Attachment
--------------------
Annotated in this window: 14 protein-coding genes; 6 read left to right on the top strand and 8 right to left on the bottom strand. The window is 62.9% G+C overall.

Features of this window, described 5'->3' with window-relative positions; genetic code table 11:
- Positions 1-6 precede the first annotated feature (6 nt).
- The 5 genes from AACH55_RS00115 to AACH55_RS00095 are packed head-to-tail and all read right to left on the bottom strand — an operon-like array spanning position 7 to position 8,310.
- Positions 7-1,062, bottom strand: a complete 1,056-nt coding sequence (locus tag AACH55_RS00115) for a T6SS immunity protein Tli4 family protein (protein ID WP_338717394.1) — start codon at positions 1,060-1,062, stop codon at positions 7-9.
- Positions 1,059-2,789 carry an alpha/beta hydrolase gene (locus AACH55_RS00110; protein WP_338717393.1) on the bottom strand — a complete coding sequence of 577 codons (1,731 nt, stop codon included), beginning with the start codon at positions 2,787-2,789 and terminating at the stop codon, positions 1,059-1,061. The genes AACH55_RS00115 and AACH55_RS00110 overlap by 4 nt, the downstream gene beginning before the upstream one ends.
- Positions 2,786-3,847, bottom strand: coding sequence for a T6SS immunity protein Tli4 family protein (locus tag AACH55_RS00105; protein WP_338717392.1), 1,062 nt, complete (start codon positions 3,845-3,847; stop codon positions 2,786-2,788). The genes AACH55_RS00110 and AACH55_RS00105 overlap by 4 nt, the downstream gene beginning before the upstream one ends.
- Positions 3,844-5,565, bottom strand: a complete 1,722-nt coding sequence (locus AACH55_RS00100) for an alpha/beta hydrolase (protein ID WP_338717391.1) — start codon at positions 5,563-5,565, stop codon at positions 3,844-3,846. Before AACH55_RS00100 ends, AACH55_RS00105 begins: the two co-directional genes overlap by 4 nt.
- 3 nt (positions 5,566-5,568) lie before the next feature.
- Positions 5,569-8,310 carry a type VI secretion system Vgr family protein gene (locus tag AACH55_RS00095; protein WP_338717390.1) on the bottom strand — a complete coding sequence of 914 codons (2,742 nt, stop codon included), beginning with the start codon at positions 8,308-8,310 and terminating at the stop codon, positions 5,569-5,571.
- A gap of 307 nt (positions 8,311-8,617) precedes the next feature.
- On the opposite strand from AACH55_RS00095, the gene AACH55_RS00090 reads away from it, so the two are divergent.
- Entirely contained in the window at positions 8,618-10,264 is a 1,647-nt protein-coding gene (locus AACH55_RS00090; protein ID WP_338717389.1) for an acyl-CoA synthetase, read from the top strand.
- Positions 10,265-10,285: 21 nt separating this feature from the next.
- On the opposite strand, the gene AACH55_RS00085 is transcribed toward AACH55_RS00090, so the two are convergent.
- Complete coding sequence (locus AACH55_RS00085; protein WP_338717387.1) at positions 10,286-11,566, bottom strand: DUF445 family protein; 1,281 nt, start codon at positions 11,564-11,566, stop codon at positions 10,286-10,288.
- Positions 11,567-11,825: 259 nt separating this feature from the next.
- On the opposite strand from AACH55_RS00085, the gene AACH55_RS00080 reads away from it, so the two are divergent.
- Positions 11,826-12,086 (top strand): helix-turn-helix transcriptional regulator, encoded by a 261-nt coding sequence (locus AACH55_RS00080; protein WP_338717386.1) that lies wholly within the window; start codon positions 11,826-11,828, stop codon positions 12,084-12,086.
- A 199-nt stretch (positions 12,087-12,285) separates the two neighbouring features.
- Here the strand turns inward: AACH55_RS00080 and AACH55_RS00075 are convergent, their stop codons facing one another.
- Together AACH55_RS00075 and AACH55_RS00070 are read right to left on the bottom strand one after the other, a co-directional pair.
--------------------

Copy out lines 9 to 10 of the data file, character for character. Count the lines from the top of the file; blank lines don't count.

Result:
- 3 nt (positions 5,566-5,568) lie before the next feature.
- Positions 5,569-8,310 carry a type VI secretion system Vgr family protein gene (locus tag AACH55_RS00095; protein WP_338717390.1) on the bottom strand — a complete coding sequence of 914 codons (2,742 nt, stop codon included), beginning with the start codon at positions 8,308-8,310 and terminating at the stop codon, positions 5,569-5,571.